How is the RCAF coping with COVID-19? From the Wings to the long-range patrol, maritime helicopter and fighter squadrons, RCAF Today has their stories.
British Columbia air operators and airports are cautiously optimistic about aviation’s eventual return to its healthy pre-pandemic state – but they’re realistic, too.
The fact is, COVID-19 dealt the provincial aviation industry a devastating blow, reducing business by more than 93 per cent in the span of a few short weeks.
“To sum it up in one word, the COVID experience was fast,” said Quentin Smith, president of Pacific Coastal Airlines (PCA) and a panellist on a June 9 webinar co-sponsored by the British Columbia Aviation Council (BCAC), the B.C Economic Development Association and the Tourism Industry Association of B.C.
“It was extremely fast. I remember looking at our traffic being down 10 per cent on a Thursday. On the Sunday afternoon, we drafted a potential schedule; but by Monday, we were down 50 per cent. By (the following) Thursday, traffic was down 80 to 85 per cent.”
With three brands under its umbrella – Pacific Coastal Airlines, WestJet Link and Wilderness Seaplanes – Smith said the provincial operator took swift action to conserve cash.
“Each group responded differently to the COVID-19 crisis. Wilderness has actually improved during the crisis because they drove down their operating costs. WestJet Link has continued to operate with low load factors, with the philosophy of maintaining service to every community. PCA has been impacted the most.”
Smith said the main airline ceased operations entirely on March 24, laid off more than 500 people and suspended all discretionary spending. While PCA has managed to regain some revenue through temporary government charter contracts, it is still grappling with an 82 per cent revenue drop year over year.
Now at the helm of a much small operation, Smith told 120 webinar participants that PCA is taking this chance to reinvent itself for the future.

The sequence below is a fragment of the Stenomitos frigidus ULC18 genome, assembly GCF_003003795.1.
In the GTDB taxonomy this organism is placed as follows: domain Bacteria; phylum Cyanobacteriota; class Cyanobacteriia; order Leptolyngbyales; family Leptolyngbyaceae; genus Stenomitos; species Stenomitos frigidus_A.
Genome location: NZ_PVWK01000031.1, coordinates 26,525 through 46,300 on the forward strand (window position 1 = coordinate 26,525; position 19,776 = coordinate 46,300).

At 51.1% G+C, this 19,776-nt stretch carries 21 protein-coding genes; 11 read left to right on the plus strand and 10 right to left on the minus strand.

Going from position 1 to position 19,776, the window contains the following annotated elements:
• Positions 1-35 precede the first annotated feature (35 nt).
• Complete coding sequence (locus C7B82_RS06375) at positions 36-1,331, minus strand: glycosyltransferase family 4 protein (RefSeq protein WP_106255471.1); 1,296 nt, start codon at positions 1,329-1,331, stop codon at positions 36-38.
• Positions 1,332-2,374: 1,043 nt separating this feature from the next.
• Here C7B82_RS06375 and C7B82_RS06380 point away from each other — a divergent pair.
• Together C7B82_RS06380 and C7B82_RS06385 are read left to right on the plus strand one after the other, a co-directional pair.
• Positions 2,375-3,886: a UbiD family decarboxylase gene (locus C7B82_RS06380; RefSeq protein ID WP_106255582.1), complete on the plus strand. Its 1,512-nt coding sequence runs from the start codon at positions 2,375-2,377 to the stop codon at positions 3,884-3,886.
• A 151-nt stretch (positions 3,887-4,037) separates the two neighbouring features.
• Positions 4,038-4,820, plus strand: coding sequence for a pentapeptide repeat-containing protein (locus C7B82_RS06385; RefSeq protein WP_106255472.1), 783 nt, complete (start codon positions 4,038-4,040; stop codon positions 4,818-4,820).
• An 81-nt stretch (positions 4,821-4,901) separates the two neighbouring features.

“I know PCA needed a reset and I honestly believe the whole industry did. We were being inundated by government regulation and we were losing people as quickly as we could hire and train them. We hadn’t had a breath in years.”
While he’s the first to say this was a radical reset, Smith explained that PCA is taking this chance to introduce new processes, update technology and “right size our business model.”
PCA’s return to business will be cautious and geared toward the needs of the B.C. communities it serves, he added.
“Our loads are at about 10 per cent right now. We’re going to hold the line and see how we can add as much service as possible to drive revenue. But there are more questions than answers. A lot of our travellers were business commuters – what will happen to them? And to leisure travellers? We have to be agile and responsive right now. We won’t be aggressive in our growth pattern.”
Regaining consumer confidence
The International Air Transport Association has suggested the global industry bottomed out in April. The pain of hitting that bottom has been felt by not only air operators like PCA, but also by the airports that serve them.
At Victoria International Airport (CYYJ), passenger traffic is down 50 per cent year over year, representing a business decline upwards of 98 per cent. Brant Arnold-Smith, the airport’s director, security and terminal, told webinar participants that parts of the terminal building have been closed to save on operating costs.
“We’re estimating a total revenue drop of 60 per cent this year, or $17 million,” he said. “All aspects of revenue streams have been affected: parking, retail, airlines, etc. Victoria International had no debt so we were in a good position to enter the pandemic, but it’s still been very tough. We’re losing money every day.”
Arnold-Smith is proud that airports across Canada have continued providing vital air cargo services to maintain supply chains during the pandemic. But it’s time for governments to provide direct and indirect support to airports and air carriers, he said.